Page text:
Topwater frogs of a different color

Posted on: June 2, 2017 | Bob Frye | Comments

P.T. Barnum would have loved fishermen like me.

I’m the guy who overfills his tackle box and then, this time, for real, no doubt about it, swears off buying any more gear for a long while.

Or at least until the next trip to the store.

You know, whichever comes first.

These guys didn’t help.

I interviewed some professional bass fishermen recently, asking about topwater frogs. Both are fans.

“It seems like they’re really, really hot during the spawn and post spawn,” said Ott DeFoe, a Knoxville, Tennessee, angler with more than $1 million in career earnings. “Then the start of fall, when the weather starts to cool down again, they really get hot again.”

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Brandon Palaniuk of Hayden, Idaho, who’s fished seven Bassmaster Classics, throws them anywhere there’s a target, be it grass, trees, rocks or boat docks.

“Anytime those fish can find a little bit of shade, where they can get in position to ambush prey, I’ll throw a frog up in there. I’m putting it pretty much right in their living room,” Palaniuk said. “You’re almost force feeding them.”

So OK, I thought, they work. But how much does a frog have to look like, you know, a real frog to be effective?

I’ve got more than a few in my gear, in various patterns. Some, to be honest, I bought because they appeared – to my eyes, in shrink wrap and hanging on a peg board, under florescent lights – fishy, or froggy, or both.

Some look exceptionally realistic. Others look almost hallucinogenic.

Does color matter?


“Of all the times I’ve fished a frog, I don’t know if I’ve ever caught a bass on a frog that had a frog pattern,” DeFoe said. “I don’t think bass hit it because they think they’re catching an actual reptile.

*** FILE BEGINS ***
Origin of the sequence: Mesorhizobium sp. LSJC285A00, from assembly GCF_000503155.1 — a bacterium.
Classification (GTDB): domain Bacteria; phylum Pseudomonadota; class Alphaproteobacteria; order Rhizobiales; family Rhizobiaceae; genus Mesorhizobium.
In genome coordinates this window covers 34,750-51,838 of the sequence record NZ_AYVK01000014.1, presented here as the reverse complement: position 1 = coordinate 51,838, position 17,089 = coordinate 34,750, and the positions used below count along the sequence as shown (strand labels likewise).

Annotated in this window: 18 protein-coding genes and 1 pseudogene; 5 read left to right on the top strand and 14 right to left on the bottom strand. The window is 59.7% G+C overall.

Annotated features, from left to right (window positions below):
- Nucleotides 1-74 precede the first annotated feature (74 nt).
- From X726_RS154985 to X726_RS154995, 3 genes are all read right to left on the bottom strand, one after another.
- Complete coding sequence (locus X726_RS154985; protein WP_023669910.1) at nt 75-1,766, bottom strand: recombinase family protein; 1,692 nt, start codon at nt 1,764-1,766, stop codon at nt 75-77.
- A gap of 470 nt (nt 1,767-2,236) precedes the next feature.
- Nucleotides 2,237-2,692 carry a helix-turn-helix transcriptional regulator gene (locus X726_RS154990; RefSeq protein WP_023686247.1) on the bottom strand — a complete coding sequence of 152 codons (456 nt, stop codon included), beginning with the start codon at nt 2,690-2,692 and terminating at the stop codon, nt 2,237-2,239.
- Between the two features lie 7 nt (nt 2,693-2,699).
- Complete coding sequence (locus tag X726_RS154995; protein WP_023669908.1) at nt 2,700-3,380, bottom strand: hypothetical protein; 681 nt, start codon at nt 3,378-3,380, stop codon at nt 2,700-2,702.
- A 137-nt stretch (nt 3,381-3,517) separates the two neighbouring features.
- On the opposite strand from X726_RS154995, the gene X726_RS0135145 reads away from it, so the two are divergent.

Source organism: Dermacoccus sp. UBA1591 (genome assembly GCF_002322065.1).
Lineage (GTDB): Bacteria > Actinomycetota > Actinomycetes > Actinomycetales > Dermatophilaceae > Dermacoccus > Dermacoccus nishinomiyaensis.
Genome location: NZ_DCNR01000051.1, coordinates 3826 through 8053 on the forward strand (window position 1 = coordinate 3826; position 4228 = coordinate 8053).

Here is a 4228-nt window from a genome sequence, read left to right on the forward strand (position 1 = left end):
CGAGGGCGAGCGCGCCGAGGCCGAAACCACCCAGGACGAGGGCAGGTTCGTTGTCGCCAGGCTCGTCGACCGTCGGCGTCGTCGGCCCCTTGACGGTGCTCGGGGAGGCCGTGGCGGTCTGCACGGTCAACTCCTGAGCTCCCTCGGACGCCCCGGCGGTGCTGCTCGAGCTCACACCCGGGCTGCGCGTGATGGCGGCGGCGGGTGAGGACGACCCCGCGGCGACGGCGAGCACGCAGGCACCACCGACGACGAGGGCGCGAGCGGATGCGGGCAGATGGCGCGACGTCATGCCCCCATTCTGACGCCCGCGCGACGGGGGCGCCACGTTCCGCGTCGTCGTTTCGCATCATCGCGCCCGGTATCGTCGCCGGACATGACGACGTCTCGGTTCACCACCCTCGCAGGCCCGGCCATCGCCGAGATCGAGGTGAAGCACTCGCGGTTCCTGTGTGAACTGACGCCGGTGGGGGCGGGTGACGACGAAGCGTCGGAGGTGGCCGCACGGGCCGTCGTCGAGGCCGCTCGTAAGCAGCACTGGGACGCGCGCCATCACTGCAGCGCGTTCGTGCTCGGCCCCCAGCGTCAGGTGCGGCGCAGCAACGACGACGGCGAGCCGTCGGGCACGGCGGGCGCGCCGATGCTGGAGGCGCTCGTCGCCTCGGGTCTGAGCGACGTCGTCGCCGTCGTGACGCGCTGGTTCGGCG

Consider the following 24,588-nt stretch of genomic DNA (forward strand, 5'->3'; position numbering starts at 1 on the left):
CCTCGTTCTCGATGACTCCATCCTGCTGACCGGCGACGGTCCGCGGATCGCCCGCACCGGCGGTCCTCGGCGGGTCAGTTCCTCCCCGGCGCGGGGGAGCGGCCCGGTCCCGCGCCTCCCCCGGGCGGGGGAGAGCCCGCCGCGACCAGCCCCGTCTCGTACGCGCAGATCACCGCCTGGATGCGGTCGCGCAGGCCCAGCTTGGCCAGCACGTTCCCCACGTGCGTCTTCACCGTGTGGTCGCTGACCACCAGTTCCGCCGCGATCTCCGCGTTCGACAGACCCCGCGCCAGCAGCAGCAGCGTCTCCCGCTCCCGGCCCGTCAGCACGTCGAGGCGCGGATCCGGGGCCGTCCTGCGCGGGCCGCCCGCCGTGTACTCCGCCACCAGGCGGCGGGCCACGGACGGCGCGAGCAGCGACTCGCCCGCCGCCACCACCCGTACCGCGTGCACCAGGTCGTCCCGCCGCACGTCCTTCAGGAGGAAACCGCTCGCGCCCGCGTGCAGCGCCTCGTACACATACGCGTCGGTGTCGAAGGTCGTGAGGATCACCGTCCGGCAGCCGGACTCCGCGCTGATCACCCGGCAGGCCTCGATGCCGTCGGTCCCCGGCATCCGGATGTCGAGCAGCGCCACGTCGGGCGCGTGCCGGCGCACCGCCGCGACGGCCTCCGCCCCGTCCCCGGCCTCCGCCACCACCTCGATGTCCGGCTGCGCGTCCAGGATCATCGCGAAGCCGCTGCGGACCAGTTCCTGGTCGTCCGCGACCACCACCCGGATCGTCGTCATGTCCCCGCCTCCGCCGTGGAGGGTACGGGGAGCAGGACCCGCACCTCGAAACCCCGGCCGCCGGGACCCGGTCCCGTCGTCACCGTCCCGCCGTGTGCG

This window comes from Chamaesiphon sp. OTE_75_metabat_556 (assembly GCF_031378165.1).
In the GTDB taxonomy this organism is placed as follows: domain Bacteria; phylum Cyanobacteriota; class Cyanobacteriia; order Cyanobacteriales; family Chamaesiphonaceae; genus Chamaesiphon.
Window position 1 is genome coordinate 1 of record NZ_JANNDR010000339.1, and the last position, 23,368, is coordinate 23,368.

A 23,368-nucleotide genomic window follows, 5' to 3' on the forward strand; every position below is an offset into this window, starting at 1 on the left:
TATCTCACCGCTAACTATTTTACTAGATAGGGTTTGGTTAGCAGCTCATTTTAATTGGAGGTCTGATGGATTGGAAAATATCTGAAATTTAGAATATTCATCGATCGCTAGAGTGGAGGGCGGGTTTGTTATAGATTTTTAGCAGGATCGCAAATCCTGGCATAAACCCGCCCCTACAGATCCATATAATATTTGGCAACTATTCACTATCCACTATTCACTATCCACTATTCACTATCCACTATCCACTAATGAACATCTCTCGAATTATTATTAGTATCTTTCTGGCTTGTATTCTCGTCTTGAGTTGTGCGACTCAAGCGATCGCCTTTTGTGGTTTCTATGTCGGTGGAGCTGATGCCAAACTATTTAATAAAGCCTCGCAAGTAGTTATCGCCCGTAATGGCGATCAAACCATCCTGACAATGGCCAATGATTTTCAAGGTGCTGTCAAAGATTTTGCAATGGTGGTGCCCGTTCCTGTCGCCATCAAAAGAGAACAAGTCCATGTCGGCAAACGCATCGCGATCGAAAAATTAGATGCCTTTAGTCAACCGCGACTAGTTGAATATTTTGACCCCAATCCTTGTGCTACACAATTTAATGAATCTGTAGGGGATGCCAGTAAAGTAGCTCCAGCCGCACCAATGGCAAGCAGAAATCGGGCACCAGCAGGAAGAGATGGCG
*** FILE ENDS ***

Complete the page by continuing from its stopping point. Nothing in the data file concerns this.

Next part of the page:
“It’s a reaction bite. The bass thinks it’s a baitfish or something. That’s why 99 percent of the time, I’m not trying to imitate a frog with a frog.”

He tries to imitate just about everything else, though.

The frogs in DeFoe’s tackle box are bluegill colored. And reddish brown. Black. Hot chartreuse or lime green. And colored – in one or two variations – to resemble like shad.

“I don’t think you need every color they make. But you do need six or eight to cover the bases,” DeFoe said.

And Palaniuk? He prefers two colors to all others.

“If I could only have two colors, I’d have black and white,” he said. “On cloudy days I’ll thrown the dark one and on sunny days I start out with the white one.”


He’ll have some bluegill-colored ones in his gear, too, just in case. Some in shad patterns, as well. And maybe a few others, too.

Of course, both carry frogs in two styles.

Palaniuk uses popping frogs – those with a concave face – when he wants to cause a disturbance.

“I’m definitely trying to fish them, if the fish are aggressive, pretty quickly,” he said.

But when fish are less active, walking frogs – those that, with twitches of the rod tip on a slack line, can be made to walk side to side – are the more effective, DeFoe said.

“You can fish it slow and really keep it on those fish and just aggravate them. You just bother them to the point they attack it,” he said.

Well then. Seems like my frog collection could use a few additions.

You’re welcome, P.T.

Bob Frye is the editor. Reach him at 412-838-5148 or See other stories, blogs, videos and more at

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